Experiencing Interruptions?

Red Africa

After gaining independence in the early 1960s, the young African nations are greeted by an unexpected and enigmatic friend from a far-off continent. Independent Africa receives a seemingly endless stream of Soviet parliamentarians, who arrive on the continent to pay respect to the newly independent states.. These ambassadors of the nation with a ‘bright future’ radiate friendliness and offer assistance in technical, social and cultural development under the banner of a new ideology of equality and fraternity.
But is everything as rosy as the Soviet propaganda claims? Are there any strings attached to the Soviet Union’s goodwill? What were the real objectives of the Red Empire?

  • Alexander Markov
  • Alexander Markov
  • Stanislav Poplavskii
  • Rui Ribeiro
  • Ansgar Shaefer
  • Project Type:
    Documentary, Experimental
  • Runtime:
    60 minutes
  • Completion Date:
    January 9, 2022
  • Production Budget:
    180,000 USD
  • Country of Origin:
    Russian Federation
  • Language:
    English, Russian
  • Shooting Format:
  • Aspect Ratio:
  • Film Color:
  • First-time Filmmaker:
  • Student Project:
  • Vision Du Reel
    April 10, 2022
    World premiere
Distribution Information
  • Ukulele Films
Director Biography - Alexander Markov

Alexander Markov is a documentary filmmaker, cinema historian and artist.
Born in Leningrad, Russia at January 28, 1973.
He directs films in Saint Petersburg and abroad, teaches documentary directing at Saint Petersburg State Institute of Film and Television, and works as an independent curator. His video installations were shown at Sharjah Biennial, Calvert 22, Iwalewahaus, Africa.Cont, CEU etc. Markov's films were participated and awarded prizes at various international film festivals like Berlinale Talents, Visions Du Reel, DocPoint, Sheffield Doc, Film Africa, Message To Man, NYAFF, Artdocfest, Cinefest, Directors Lounge, Stalker, Temps De Images and others.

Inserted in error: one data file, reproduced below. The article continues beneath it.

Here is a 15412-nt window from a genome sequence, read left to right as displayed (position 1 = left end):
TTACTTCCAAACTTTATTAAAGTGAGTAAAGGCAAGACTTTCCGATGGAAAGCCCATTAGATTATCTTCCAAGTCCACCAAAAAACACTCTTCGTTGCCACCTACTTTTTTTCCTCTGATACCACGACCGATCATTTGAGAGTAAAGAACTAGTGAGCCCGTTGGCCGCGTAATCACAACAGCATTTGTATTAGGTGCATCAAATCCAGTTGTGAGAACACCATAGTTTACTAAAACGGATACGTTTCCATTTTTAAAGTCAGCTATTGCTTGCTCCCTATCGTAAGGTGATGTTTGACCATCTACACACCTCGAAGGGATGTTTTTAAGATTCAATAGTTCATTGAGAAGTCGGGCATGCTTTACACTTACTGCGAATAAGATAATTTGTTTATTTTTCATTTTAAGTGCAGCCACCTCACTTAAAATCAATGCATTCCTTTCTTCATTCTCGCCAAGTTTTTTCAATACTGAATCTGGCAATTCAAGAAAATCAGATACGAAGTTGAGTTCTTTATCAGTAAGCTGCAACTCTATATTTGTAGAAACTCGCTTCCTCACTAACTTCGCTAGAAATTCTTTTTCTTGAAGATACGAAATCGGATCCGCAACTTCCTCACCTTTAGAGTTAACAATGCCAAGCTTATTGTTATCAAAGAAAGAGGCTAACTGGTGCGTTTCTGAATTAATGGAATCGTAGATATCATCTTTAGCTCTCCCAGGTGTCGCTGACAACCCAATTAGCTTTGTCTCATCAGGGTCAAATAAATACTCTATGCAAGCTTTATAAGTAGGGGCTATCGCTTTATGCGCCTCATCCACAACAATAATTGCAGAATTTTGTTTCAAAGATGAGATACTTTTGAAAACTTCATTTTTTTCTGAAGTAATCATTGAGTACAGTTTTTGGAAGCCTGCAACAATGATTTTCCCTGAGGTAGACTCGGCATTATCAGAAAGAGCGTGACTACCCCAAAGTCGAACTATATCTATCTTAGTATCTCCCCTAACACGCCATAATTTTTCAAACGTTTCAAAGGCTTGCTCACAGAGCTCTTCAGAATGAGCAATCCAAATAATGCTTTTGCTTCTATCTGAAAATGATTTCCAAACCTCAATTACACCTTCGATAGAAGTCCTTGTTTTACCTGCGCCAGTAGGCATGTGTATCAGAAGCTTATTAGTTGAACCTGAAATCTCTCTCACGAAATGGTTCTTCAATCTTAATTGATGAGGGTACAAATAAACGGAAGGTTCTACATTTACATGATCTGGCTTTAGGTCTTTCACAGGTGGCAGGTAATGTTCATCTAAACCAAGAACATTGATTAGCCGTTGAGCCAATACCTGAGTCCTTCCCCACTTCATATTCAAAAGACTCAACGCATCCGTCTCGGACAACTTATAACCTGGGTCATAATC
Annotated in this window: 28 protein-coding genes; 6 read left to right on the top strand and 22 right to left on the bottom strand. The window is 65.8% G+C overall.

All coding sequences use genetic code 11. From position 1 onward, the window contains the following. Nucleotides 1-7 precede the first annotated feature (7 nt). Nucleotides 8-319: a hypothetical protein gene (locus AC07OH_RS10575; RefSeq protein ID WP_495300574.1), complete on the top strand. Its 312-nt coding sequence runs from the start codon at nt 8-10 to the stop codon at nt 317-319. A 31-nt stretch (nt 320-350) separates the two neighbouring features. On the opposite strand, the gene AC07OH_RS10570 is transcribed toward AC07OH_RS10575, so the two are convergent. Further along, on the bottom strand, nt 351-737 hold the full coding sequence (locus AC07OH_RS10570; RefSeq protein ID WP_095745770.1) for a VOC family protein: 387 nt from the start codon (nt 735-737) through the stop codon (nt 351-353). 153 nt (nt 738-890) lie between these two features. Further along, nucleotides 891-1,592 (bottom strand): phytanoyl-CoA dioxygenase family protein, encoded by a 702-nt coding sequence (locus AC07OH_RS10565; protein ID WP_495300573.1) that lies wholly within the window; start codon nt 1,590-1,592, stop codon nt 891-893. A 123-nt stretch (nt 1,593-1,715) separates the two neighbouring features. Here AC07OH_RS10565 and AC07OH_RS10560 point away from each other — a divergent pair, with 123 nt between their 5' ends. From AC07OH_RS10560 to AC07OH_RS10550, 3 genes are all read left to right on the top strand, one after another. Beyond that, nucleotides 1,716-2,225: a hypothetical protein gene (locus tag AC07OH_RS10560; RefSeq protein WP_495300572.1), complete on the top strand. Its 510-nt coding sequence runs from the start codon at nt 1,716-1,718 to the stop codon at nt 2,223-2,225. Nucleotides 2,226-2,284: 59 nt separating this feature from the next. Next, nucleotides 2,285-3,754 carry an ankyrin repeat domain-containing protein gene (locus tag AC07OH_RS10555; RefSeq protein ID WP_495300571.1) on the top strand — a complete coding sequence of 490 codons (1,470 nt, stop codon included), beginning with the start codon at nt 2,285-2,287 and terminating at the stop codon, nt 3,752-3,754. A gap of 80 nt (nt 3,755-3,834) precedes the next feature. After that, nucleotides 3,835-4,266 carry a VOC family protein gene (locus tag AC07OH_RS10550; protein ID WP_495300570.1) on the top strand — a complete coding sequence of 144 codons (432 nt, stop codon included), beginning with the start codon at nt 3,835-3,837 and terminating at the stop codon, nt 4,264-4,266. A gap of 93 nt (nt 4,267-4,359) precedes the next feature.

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Director Statement

Several years ago, I visited a Russian film archive where I found
a number of reels produced in Africa during the Cold War by
order of the Soviet Union. The footage revealed a prototype
version of the Soviet paradise in Africa. The Soviet Union,
however, collapsed in the early 90s — did it really spend thirty years
building a twin version of itself on the African content (1960–1990)?
I was in a state of disbelief when I saw the
footage, which showed Africans building their
‘bright future’ under the supervision of Soviet
specialists. I sat down at the editing table,
putting the first African presidents alongside
Soviet export goods, and juxtaposing a rocket
bearing the ever-smiling expression of Yuri
Gagarin with the many busts of Lenin that
decked the offices of Soviet leaders, a wise
and cautious expression on his face. These
images surrounded me since childhood, and
still do now: many streets in Russian towns and
villages bear the name of Lenin to this day.
For some reason, nobody ever questions this.
While immersed in the footage shot by Soviet
filmmakers in Africa, I suddenly asked myself:
why does all this familiar scenery look so
staged and contrived after being transferred,
unchanged, to foreign soil. Soviet marketing
and advertising, embedded in the rhetoric of
independence of a number of African nations,
is an area that has yet to be explored and
which is deserving of attention.